Also, please don't misunderstand me – practicing kata not only conditions the mind and body, but they are also good exercise for balance, fitness and coordination that often times puts the student in a meditative state of tranquility. And learning the way ancient martial artists practiced their craft is good for preserving history.
In the end, however, martial arts is still just art and should be preserved like the Mona Lisa, The Last Supper or The Starry Night. It should not be rebranded as self-defense or mixed martial arts when they do nothing else to move in that direction.
But, most martial arts dojo today that market themselves as self-defense really hasn't changed the way their traditional martial arts curriculum is taught.
It's borderline false advertising.
our dojo is now a self-defense training center, but we're still teaching the same stuff we've taught for 30 years under the “martial arts” banner.
If someone was dedicated to their art for decades – and actually trained instead of just repeatedly went through the motions, then maybe they can be proficient enough to use the art in self-defense. However, for most people, martial arts will not lead to a better understanding or proficiency of self-defense.
The problem with this, isn't the methods used – traditional martial arts was most definitely created for self-defense, so self-defense is possible with the right martial arts training. The problem lies within the fact that the typical martial arts instructor of today does not have the knowledge, experience or training in how people function.
They mastered their craft by practicing kata and breaking boards, and they are great at teaching kata and breaking boards – but they have no real clue as to how those techniques would work (or not work) in real life.
But the self-defense concept as a whole gets even shadier when you think about the technology available in 2019. Even worse than a martial arts dojo repackaging their art as a self-defense masterpiece with no actual transition to self-defense, is someone that orders a video course and becomes “certified” as a self-defense instructor literally overnight.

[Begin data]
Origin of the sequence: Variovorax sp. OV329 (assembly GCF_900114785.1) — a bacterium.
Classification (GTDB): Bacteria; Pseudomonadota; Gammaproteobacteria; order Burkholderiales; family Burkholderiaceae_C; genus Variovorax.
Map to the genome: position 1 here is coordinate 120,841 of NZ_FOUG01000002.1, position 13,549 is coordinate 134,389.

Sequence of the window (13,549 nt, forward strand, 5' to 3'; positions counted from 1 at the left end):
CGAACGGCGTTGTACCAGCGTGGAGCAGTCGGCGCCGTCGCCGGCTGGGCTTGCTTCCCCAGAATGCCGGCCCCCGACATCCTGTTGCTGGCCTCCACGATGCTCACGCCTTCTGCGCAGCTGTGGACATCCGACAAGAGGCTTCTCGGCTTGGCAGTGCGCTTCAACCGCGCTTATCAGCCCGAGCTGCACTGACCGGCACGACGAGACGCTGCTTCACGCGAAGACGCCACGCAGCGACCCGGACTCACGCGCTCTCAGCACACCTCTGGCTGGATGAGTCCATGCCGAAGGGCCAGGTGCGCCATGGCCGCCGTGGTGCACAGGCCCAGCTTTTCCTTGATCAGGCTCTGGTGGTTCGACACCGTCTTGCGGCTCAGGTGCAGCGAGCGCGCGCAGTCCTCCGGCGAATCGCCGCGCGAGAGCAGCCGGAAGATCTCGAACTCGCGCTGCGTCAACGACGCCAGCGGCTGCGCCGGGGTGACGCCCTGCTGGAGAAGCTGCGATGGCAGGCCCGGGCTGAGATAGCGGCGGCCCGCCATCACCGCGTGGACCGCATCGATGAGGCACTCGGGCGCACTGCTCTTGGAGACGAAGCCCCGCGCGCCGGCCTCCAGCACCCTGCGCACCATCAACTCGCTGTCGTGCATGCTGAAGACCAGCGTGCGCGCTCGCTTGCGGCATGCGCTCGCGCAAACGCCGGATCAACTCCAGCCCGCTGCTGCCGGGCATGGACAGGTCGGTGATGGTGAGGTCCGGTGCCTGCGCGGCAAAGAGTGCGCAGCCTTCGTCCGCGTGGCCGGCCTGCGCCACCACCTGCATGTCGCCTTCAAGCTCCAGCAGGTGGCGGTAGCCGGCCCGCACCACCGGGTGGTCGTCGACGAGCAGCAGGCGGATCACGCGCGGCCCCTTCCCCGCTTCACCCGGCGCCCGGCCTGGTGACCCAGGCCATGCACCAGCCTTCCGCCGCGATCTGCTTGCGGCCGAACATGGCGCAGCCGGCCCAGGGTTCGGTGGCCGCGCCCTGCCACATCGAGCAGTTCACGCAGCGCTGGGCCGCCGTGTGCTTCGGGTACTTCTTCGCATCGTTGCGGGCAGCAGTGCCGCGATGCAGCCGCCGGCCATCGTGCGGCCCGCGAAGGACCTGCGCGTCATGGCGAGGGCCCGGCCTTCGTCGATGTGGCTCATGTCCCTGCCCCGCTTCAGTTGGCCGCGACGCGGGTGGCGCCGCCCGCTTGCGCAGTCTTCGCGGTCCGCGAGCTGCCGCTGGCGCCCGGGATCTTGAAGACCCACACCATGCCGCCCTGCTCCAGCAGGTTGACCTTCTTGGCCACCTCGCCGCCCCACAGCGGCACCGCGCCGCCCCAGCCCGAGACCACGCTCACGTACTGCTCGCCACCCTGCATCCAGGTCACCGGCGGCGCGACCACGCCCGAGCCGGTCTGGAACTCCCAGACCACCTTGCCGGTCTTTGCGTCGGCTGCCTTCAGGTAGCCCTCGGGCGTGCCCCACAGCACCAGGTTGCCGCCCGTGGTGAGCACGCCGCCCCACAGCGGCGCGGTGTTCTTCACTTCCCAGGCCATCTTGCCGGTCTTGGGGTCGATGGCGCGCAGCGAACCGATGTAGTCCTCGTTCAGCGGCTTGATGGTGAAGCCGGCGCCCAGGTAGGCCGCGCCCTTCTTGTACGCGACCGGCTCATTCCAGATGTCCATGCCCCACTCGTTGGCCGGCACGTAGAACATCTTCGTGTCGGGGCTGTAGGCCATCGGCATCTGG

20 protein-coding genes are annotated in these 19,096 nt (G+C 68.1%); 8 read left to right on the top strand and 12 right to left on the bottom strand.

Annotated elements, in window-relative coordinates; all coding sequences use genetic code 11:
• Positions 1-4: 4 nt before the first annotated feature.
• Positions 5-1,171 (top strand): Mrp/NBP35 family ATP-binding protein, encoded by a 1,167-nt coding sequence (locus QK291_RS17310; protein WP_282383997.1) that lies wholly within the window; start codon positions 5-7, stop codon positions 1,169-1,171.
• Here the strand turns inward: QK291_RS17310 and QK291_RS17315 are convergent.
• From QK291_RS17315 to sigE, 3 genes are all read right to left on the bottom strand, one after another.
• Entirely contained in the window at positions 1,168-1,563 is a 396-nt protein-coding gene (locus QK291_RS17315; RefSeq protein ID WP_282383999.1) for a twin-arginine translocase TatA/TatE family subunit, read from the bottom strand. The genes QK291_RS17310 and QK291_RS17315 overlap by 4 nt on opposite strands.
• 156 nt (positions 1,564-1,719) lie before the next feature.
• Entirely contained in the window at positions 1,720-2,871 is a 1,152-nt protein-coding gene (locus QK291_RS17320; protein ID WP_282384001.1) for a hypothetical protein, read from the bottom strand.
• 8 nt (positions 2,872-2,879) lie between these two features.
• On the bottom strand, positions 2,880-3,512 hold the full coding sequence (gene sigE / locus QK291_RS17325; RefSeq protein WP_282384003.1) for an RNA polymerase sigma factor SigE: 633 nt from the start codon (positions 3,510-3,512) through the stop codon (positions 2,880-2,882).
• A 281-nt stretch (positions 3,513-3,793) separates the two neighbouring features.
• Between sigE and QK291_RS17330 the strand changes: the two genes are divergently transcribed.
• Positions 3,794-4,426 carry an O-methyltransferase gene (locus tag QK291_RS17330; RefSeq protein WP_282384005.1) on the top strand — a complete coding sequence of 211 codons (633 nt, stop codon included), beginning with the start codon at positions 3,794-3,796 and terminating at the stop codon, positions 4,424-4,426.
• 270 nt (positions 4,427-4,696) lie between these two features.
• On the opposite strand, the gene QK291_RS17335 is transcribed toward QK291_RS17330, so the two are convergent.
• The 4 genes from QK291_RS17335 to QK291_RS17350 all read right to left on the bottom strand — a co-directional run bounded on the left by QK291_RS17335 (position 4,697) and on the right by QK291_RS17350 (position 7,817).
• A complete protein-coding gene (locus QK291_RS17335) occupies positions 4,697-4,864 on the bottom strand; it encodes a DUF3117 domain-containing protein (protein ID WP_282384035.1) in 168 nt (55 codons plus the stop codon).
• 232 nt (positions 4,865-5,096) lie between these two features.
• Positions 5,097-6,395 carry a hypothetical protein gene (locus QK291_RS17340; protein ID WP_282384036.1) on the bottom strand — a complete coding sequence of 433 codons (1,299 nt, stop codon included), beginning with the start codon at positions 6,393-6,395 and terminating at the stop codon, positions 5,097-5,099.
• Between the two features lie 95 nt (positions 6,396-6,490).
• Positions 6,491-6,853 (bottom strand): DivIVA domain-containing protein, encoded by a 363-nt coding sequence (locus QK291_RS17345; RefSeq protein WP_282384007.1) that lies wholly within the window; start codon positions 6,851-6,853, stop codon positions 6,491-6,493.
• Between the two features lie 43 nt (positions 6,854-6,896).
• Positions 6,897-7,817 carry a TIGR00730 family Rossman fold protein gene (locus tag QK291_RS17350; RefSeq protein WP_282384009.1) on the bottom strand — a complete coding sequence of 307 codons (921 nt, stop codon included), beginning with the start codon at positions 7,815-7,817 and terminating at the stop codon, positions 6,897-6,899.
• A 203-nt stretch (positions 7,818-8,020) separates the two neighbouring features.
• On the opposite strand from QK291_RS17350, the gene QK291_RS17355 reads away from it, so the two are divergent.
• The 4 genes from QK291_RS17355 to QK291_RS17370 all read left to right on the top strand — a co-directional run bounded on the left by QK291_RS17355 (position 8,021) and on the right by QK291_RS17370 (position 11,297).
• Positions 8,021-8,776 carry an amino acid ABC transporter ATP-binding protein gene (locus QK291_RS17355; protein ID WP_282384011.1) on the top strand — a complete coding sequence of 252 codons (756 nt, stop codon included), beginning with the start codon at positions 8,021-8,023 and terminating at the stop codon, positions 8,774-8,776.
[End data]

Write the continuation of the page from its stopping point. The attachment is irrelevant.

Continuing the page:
Not only is that a complete lie – it's also irresponsible and dangerous.
You have a guy with no training that's working at McDonald's one day (nothing wrong with that, btw) but then they pay $199 for an online course and – all of the sudden – they are qualified and certified to teach someone how to defend themselves. Welcome to 2019.
What's wrong with the fitness industry?
I bought my daughter a Hummer for her 16th birthday. It was a great little ride, maybe a bit much for a 16-year-old – but whatever. Even though I paid for such an awesome looking machine, I could not tell you how it worked under the hood.
The same is true for some personal trainers working today.
They have put in the time, money and work to get their bodies to look like you want yours to look, but they have no freakin' clue how the body works or how to motivate another human being on how to change their body.
When it comes down to it – being a personal trainer is a lot like being a police officer. People count on you to be more than what your title says. They want a mentor, a counselor, a motivator, a role model, a confidant… some of the time everything except what they're actually paying you for.
Just as being a law-abiding citizen does not guarantee even a half-way decent cop, being a gym rat does not guarantee even a half-way decent trainer.
Most trainers start training because they love helping people reach their goals. But if a trainer is more concerned with looking in the mirror every time they pass by, instead of the progress their client is making, then that should tell you all you need to know about your trainer.
At my gym, I not only encourage my trainers to take an active interest in our member's training goals but also in their personal life as well. I don't want my members to feel like a number or like a line item on our profit/loss statement. I want them to be part of our family and feel like each milestone they reach, is a step towards their ultimate goals and resolutions.